Open Access Open Access  Restricted Access Subscription or Fee Access

Comparative Study of Fatty Acid Profile of Fresh and Canned Tuna

Smruthy Marshal, Bala Murugan, Anu Gopinath, Rose Philo K.J.

Abstract


Marine fish provides important constituents for the human diet, such as lipid-soluble vitamins, microelements and polyunsaturated fatty acids (PUFA). Omega-3-PUFA are essential for normal human growth and development, and may play an important role in the prevention and treatment of cardiovascular and cerebrovascular diseases, hypertension, arthritis as well as other inflammatory and autoimmune disorders, and cancer. Fatty acid composition of fish depends on the species, individual, the catching season and the fishing ground, being influenced by environmental conditions and geographical effects. Fatty acid composition may be conditioned by processing, which specifically regards PUFA content. In the case of the canning process, the fatty acid and lipid class compositions have been studied. It is well established that during high temperature process, damage to polyunsaturated fatty acids can lead to primary and secondary lipids oxidation products.

Full Text:

PDF

References


M. Mesias, et al. Fatty acids profile in canned tuna and sardine after retort sterilization and high pressure thermal sterilization treatment, J Food Nutr Res. 2015; 54 171–8p.

A.P. Simopoulos. Omega-3 fatty acids in health and disease and growth and development, Am J Clin Nutr. 2001; 54: 438–63p.

A. Leaf, J.X. Kang. Omega-3 fatty acids and cardiovascular disease, In: Nutrition and Fitness: Diet, Genes, Physical Activity and Health, World Review of Nutrition and Dietetics. A.P. Simopoulos, K.N. Pavlou (Eds.), Vol. 89, Basel: Karger; 2001, 161–72p. [4] M.C. Morris, D.A. Evans, J.L. Bienias, C.C. Tangney, D.A. Bennett, R.S. Wilson, N. Aggarwal, J. Schneider. Consumption of fish and n-3 fatty acids and risk of incident Alzheimer disease, Arch Neurol. 2003; 60: 940–6p. [5] Dietary Reference Intakes for Energy Carbohydrate, Fiber, Fat, Fatty Acids, Cholesterol, Protein, and Amino Acids. Washington, DC: The National Academies Press; 2000. [6] Varela, G. – Pérez, M. – Ruiz-Roso, B.: Composition of fat from fish, due to seasonality and industrial and culinary processing, Bibliothec Nutr Diet. 1990; 46: 104–9p.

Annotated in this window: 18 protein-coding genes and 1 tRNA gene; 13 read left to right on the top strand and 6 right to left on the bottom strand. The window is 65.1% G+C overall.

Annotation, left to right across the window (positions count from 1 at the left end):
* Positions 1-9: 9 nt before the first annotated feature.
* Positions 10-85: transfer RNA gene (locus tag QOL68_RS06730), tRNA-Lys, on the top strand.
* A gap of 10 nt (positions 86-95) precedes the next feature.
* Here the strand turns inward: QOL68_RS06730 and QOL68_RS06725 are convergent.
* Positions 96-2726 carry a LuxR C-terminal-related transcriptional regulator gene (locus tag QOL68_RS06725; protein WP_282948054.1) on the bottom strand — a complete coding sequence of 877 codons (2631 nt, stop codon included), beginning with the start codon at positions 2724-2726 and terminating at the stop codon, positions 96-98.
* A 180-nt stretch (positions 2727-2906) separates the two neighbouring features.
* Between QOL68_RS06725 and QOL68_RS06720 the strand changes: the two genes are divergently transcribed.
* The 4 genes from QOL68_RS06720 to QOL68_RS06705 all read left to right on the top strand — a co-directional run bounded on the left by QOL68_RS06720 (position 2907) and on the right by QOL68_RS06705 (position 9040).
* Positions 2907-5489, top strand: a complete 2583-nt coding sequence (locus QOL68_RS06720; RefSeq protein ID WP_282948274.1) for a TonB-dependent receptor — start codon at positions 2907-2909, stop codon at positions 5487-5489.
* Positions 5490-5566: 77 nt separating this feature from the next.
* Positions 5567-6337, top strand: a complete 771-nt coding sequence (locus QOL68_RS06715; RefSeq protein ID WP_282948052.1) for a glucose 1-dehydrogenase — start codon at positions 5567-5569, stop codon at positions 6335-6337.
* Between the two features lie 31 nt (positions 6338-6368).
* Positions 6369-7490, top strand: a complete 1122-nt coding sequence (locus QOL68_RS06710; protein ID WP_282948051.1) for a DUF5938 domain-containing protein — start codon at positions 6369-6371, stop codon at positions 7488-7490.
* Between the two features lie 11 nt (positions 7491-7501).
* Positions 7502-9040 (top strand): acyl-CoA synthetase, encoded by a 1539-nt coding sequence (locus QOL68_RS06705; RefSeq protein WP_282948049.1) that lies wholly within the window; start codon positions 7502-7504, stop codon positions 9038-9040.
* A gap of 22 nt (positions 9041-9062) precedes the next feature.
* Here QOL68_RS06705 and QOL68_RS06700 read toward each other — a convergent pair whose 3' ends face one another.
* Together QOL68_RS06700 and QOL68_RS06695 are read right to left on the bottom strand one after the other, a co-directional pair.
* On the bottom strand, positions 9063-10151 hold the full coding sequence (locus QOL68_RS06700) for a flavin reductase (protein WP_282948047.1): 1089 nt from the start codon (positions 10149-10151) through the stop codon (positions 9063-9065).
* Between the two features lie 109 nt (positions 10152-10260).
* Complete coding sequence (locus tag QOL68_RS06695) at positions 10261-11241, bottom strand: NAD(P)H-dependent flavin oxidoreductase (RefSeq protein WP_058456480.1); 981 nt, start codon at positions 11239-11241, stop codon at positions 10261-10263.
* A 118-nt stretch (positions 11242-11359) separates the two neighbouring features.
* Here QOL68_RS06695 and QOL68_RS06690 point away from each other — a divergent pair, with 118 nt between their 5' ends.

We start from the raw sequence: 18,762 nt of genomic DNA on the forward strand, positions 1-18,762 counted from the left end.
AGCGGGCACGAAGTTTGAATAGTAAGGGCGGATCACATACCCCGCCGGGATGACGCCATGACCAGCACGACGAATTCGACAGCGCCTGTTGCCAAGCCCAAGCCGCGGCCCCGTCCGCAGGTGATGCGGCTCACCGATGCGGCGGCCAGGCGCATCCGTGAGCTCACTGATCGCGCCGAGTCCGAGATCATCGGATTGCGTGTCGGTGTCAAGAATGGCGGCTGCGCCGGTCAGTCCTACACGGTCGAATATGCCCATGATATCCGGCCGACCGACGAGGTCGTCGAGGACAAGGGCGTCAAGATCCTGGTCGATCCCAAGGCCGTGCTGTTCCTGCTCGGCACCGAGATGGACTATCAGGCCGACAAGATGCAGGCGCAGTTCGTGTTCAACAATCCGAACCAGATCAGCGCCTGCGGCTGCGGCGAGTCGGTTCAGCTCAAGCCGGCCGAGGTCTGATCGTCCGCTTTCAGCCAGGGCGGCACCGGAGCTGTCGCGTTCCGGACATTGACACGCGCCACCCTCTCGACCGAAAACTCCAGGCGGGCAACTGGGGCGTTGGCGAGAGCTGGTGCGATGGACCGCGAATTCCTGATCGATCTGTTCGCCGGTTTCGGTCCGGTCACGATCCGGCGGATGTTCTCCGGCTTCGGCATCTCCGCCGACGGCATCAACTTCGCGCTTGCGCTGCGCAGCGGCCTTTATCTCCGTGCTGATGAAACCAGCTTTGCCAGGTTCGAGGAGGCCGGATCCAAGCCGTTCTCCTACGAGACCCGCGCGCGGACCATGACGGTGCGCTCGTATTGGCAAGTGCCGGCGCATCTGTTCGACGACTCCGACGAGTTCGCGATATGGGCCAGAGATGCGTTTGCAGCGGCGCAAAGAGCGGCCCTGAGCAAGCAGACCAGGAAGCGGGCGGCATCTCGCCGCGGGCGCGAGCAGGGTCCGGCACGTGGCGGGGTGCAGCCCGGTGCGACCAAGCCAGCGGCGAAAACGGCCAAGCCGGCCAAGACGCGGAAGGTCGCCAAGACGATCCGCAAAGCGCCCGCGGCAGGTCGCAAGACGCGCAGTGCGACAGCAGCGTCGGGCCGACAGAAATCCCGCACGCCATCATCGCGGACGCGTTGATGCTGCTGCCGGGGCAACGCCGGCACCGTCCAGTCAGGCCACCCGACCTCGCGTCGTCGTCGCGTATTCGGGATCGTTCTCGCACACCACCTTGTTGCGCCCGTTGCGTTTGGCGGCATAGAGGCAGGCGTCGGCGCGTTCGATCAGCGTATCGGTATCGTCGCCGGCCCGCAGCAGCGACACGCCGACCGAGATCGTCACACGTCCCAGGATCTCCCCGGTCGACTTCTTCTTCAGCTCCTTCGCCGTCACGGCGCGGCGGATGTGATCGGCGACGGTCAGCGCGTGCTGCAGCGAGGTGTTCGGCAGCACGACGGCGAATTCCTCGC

F.D. Gunstone, F.P. Norris (Eds.). Lipids in Foods. New York: Pergamon Press; 1983. [8] S. Selmi, et al. Change in lipids quality and fatty acids profile of two small pelagic fish: sardinella aurita and sardina pilchardus during canning process in olive oil and tomato sauce respectively, Bull Inst Nat Sci Technol. 2007; 34. [9] P.M. Etherton, W.S. Harris, L.J. Appel. Omega-3 fatty acids and cardiovascular disease: new recommendations from the American Heart Association, Arterioscler Thromb Vasc Biol. 2003; 23.

S. Bourg, et al. Changes in lipids during different sterilizing conditions in canning albacore (Thunnus alalunga) in oil, Int J Food Sci Technol. 1997; 32: 427–31p. [11] A. Ołyhwo, et al. Long chain polyunsaturated fatty acids in smoked Atlantic mackerel and Baltic sprats, Food Chem. 2006; 94: 589–95p. [12] J.L. Sebedio, Prevost J. Stability of polyunsaturated n3 fatty acids during deep fat frying of Atlantic mackerel (Scomber scombrus L.), Food Res Int. 2009; 26: 163–72p.

R.T.C. Tarley, et al. Proximate composition, cholesterol and fatty acids profile of canned sardines (Sardinella brasiliensis) in soybean oil and tomato sauce, Food Chem. 2004; 88: 1–6p.

F.W. Maruf, et al. Chemical and nutritional quality of Indonesian dried-salted mackerel, Int J Food Sci Technol. 25: 66–7p.


Refbacks

  • There are currently no refbacks.